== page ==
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I Re-Read The Ramayana As An Adult And It Completely Changed My Idea Of Love And Feminism

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I have read this story a thousand times, but to me it still seems new. The Ramayana and its numerous adaptations tell us the same story of Ram and Sita; but, except for my state of mind and my spectacles, what is it that changes on every new read? I’m not talking about the actual frame and pieces of lens but the metaphorical lens.

When I was a child, Ram and Sita were gods to me. Their affairs were strictly out of bounds for me to judge and question. I had to just learn that Ram Ji was an incarnation of Vishnu and Sita of Lakshmi Ji. When I grew up, they were my role models who taught me about love and responsibilities toward family, sacrifice for the well-being of others, and maintaining my balance during trying times. And above all, they taught me about the society’s benchmarks of how a woman should conduct herself: posses all the good habits in the world, learn all the lifesaving skills such as cooking, cleaning, washing, being a caretaker, and also stay away from falling in love, and ultimately become a one-man woman, just as Sita did. However, just don’t make the mistake of crossing the Lakshman Rekha, else you would be tainted for life.

I remember, during a debate, when, for the first time, a girl questioned the status of woman in the Indian society by taking the example of Sita. I was shattered! Someone who I believed to be perfect, the gods, my role models, were actually far from perfect. Suddenly, Sita was the abla nari or damsel in distress who needed to be cared for and guarded by a man (Janak, Ram, Lakshman and later Valmiki), in my eyes. Ram became the ruthless husband who ignored all that Sita did for him, killed the kidnapper of Sita, got her released and refused to accept her without a testimony of her purity. Later, when he abandoned her without even talking to her, while she had been pregnant with his sons, his act was nothing short of an atrocity. The day I reconsidered these perspectives, the feminist in me was born.

For many years, I could only think of this: epics are nothing but a reflection of the beliefs a society holds. When a society worships someone who wronged a woman, it is proof that it will continue to suppress women in the garb of religion, traditions and beliefs until the story changes.

Honestly, I have always dreamed of re-writing the Ramayana but unfortunately, every time I try to do so, my understanding of the story changes. This time when I was re-reading Devdutt Pattanaik’s Sita, I could not help but notice through my new lens (psychology perhaps) that probably this is what love is like in real life is: never pure, always adulterated and hardly fair to the players.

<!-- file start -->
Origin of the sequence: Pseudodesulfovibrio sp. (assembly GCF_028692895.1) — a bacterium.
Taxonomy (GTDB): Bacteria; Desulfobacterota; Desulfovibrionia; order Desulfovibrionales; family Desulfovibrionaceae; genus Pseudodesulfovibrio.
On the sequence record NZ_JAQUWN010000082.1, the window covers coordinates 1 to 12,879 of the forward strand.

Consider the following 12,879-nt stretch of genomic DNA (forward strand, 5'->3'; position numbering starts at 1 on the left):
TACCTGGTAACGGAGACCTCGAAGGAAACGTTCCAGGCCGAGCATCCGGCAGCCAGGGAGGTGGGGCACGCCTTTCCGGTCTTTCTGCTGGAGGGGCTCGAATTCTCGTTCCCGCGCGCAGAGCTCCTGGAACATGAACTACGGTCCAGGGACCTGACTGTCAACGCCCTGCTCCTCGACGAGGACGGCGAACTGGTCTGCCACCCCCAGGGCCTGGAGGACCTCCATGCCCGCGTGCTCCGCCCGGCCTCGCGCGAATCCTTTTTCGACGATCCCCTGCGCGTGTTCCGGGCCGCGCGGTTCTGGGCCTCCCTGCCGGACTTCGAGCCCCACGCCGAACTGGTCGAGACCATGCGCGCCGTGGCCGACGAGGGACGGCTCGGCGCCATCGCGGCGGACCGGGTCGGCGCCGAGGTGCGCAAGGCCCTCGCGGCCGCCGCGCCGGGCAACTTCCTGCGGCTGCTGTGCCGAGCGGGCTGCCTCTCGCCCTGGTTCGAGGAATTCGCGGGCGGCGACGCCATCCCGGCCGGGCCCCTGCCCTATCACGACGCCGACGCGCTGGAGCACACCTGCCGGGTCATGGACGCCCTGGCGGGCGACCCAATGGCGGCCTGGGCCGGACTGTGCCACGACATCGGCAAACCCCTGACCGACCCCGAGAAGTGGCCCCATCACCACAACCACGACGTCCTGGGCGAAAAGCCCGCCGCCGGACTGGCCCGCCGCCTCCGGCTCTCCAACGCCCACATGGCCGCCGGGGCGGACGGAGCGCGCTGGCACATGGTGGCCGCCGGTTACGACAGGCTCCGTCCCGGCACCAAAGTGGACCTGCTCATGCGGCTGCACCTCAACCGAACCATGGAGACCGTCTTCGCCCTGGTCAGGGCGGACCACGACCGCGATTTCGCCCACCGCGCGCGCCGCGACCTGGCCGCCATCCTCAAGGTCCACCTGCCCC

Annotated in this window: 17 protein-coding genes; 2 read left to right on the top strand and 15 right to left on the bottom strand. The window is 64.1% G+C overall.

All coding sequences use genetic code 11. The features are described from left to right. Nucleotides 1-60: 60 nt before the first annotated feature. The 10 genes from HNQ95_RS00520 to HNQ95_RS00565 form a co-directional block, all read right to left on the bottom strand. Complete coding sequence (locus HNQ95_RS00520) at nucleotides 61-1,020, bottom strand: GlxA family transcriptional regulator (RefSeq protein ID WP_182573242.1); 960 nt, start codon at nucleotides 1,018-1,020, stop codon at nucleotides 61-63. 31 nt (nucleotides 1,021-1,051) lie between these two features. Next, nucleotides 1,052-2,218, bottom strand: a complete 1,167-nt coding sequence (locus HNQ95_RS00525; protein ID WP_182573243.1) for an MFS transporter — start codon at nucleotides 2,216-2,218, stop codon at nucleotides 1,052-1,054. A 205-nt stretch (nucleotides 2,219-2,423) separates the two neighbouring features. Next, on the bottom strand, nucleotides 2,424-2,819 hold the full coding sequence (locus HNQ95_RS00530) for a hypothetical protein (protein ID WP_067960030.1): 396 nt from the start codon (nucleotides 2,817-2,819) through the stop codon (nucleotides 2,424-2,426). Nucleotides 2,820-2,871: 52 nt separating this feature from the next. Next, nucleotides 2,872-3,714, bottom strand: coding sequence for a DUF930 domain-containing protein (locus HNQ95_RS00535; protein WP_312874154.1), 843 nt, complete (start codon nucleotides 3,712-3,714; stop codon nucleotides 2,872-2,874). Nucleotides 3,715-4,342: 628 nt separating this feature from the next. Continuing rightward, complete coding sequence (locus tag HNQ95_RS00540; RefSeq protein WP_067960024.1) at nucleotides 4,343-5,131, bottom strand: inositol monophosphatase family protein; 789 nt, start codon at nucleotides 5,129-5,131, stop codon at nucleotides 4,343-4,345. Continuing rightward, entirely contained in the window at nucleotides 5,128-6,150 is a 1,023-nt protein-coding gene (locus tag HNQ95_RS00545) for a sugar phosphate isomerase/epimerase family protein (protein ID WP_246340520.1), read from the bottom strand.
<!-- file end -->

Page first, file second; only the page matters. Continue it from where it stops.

According to the writer, the male is the mind and the thought and the female is nature and wilderness. Only when the mind domesticates the nature, society is born. Looking from this point of view, Ram is the mind – thoughtful but restrained by boundaries while Sita is nature – simple, pure, and raw. They both shared the same kind of love, but Ram’s love was bound like water in a well while Sita’s was an ocean. The difference was not the quantity or intensity but nature of the love itself. In reality, this is how a man and a woman love. Or perhaps, gender is just a way to classify the nature. Nature, which is never absolute, rigid or restrained, always tries to cover up an abandoned house. Then, why do we think gender is rigid? Sita could be Ram and Ram could have been Sita. Sita could have refused to leave Ayodhya with Ram and go to the forest and spared Dasrath some grief. Ram could have left his throne and abandoned the position of king instead of leaving Sita to go to the forest alone. You think Ram was the tough warrior? He wandered in forests helplessly without Sita by his side when he was free. You think Sita was the epitome of feminine tenderness? For months, she fought a demon like Raavan fiercely, without a weapon, when she was a captive. They always had options and choices but it was their nature that made them do what they did. Sita’s nature was to love unconditionally while Ram’s was to follow rules. Nobody was wrong but both were wronged.

As a writer, I have always wondered about the kind of stories I would like to write. I think I know now: the story of Ram and Sita. The story that started as a religious scripture has taught me so much with time the society’s fabric, feminism, gender neutrality and what not. So this is my dream, to write a timeless story like the love story of Ram and Sita pure and simple yet adulterated from its original.

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  1. Shilpa S

    Go ahead and write that story.. Waiting to read it..

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